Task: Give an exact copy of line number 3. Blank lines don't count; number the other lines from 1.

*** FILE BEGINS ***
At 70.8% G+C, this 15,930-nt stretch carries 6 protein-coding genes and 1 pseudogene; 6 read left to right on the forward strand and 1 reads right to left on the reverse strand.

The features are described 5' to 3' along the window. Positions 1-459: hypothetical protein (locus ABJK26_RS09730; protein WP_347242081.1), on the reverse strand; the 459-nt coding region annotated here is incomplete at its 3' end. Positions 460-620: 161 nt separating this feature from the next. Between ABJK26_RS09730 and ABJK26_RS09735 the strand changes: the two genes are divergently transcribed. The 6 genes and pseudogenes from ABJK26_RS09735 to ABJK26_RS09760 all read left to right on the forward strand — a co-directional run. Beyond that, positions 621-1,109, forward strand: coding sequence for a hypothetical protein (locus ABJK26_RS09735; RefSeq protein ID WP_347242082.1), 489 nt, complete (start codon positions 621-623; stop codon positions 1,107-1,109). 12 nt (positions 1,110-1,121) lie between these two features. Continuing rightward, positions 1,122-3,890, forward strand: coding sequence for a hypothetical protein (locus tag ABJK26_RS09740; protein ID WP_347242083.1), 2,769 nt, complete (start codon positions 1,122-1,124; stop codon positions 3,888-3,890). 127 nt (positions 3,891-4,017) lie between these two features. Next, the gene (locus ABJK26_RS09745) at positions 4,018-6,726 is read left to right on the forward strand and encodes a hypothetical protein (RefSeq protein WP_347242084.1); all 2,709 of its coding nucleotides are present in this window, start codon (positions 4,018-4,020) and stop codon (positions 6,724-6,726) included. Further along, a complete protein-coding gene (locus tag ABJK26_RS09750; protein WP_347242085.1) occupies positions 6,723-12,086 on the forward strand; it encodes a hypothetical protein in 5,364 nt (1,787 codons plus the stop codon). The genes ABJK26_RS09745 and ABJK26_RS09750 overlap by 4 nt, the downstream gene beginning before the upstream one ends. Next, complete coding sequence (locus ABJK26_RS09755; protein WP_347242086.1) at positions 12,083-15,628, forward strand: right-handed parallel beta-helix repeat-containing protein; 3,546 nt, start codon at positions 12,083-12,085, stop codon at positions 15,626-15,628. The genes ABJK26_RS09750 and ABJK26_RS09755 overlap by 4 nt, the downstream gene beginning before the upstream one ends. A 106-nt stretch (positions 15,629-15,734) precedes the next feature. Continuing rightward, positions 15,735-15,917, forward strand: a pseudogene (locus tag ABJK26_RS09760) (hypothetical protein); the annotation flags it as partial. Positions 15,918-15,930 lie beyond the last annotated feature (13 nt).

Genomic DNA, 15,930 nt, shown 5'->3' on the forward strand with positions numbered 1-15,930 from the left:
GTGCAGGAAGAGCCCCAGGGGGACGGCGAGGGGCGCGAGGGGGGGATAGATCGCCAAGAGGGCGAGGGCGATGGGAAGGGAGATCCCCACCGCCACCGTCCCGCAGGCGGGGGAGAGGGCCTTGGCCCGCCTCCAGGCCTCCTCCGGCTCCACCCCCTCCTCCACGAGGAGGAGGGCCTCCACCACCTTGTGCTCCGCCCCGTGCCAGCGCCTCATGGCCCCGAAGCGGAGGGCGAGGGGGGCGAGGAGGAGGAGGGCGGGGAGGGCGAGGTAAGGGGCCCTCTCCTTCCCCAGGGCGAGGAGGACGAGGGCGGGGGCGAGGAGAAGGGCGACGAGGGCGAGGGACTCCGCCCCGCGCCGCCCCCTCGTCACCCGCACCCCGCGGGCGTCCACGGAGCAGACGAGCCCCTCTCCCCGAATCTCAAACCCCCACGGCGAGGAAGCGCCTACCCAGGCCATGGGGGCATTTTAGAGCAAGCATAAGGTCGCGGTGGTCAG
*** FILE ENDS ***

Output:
Genomic DNA, 15,930 nt, shown 5'->3' on the forward strand with positions numbered 1-15,930 from the left: